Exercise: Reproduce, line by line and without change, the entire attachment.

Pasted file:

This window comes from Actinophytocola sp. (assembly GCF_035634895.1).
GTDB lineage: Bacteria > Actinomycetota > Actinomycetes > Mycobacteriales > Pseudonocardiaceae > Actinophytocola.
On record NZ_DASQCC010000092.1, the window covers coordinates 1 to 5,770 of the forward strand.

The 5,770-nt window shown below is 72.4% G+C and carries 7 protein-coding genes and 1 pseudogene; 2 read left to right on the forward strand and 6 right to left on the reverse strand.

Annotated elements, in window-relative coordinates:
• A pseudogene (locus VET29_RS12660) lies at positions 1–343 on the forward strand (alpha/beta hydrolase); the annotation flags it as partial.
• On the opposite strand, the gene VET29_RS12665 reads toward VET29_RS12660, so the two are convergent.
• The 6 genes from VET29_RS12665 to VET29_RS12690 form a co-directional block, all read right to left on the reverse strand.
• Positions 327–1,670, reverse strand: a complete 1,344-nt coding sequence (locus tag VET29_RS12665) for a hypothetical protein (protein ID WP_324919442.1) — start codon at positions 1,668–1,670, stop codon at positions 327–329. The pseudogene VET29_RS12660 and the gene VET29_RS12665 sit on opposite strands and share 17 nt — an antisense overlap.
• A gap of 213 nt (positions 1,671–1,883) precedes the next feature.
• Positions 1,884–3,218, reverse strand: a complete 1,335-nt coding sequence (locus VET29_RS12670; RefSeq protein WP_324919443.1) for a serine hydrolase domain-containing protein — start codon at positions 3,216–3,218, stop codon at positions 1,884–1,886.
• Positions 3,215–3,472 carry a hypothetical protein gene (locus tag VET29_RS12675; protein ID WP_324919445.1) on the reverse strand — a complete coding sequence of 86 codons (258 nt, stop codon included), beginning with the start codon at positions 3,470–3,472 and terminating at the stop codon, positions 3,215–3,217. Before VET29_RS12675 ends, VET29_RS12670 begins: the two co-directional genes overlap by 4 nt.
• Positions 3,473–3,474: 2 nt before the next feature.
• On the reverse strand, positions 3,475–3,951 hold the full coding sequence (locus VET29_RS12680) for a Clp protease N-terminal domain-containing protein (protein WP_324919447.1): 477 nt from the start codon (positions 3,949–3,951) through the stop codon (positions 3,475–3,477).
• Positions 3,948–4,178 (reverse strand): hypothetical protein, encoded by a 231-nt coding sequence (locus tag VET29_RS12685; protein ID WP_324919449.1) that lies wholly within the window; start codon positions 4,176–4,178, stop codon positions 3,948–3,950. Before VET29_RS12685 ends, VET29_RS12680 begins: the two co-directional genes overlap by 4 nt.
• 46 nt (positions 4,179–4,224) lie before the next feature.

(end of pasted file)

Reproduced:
This window comes from Actinophytocola sp. (assembly GCF_035634895.1).
GTDB lineage: Bacteria > Actinomycetota > Actinomycetes > Mycobacteriales > Pseudonocardiaceae > Actinophytocola.
On record NZ_DASQCC010000092.1, the window covers coordinates 1 to 5,770 of the forward strand.

The 5,770-nt window shown below is 72.4% G+C and carries 7 protein-coding genes and 1 pseudogene; 2 read left to right on the forward strand and 6 right to left on the reverse strand.

Annotated elements, in window-relative coordinates:
• A pseudogene (locus VET29_RS12660) lies at positions 1–343 on the forward strand (alpha/beta hydrolase); the annotation flags it as partial.
• On the opposite strand, the gene VET29_RS12665 reads toward VET29_RS12660, so the two are convergent.
• The 6 genes from VET29_RS12665 to VET29_RS12690 form a co-directional block, all read right to left on the reverse strand.
• Positions 327–1,670, reverse strand: a complete 1,344-nt coding sequence (locus tag VET29_RS12665) for a hypothetical protein (protein ID WP_324919442.1) — start codon at positions 1,668–1,670, stop codon at positions 327–329. The pseudogene VET29_RS12660 and the gene VET29_RS12665 sit on opposite strands and share 17 nt — an antisense overlap.
• A gap of 213 nt (positions 1,671–1,883) precedes the next feature.
• Positions 1,884–3,218, reverse strand: a complete 1,335-nt coding sequence (locus VET29_RS12670; RefSeq protein WP_324919443.1) for a serine hydrolase domain-containing protein — start codon at positions 3,216–3,218, stop codon at positions 1,884–1,886.
• Positions 3,215–3,472 carry a hypothetical protein gene (locus tag VET29_RS12675; protein ID WP_324919445.1) on the reverse strand — a complete coding sequence of 86 codons (258 nt, stop codon included), beginning with the start codon at positions 3,470–3,472 and terminating at the stop codon, positions 3,215–3,217. Before VET29_RS12675 ends, VET29_RS12670 begins: the two co-directional genes overlap by 4 nt.
• Positions 3,473–3,474: 2 nt before the next feature.
• On the reverse strand, positions 3,475–3,951 hold the full coding sequence (locus VET29_RS12680) for a Clp protease N-terminal domain-containing protein (protein WP_324919447.1): 477 nt from the start codon (positions 3,949–3,951) through the stop codon (positions 3,475–3,477).
• Positions 3,948–4,178 (reverse strand): hypothetical protein, encoded by a 231-nt coding sequence (locus tag VET29_RS12685; protein ID WP_324919449.1) that lies wholly within the window; start codon positions 4,176–4,178, stop codon positions 3,948–3,950. Before VET29_RS12685 ends, VET29_RS12680 begins: the two co-directional genes overlap by 4 nt.
• 46 nt (positions 4,179–4,224) lie before the next feature.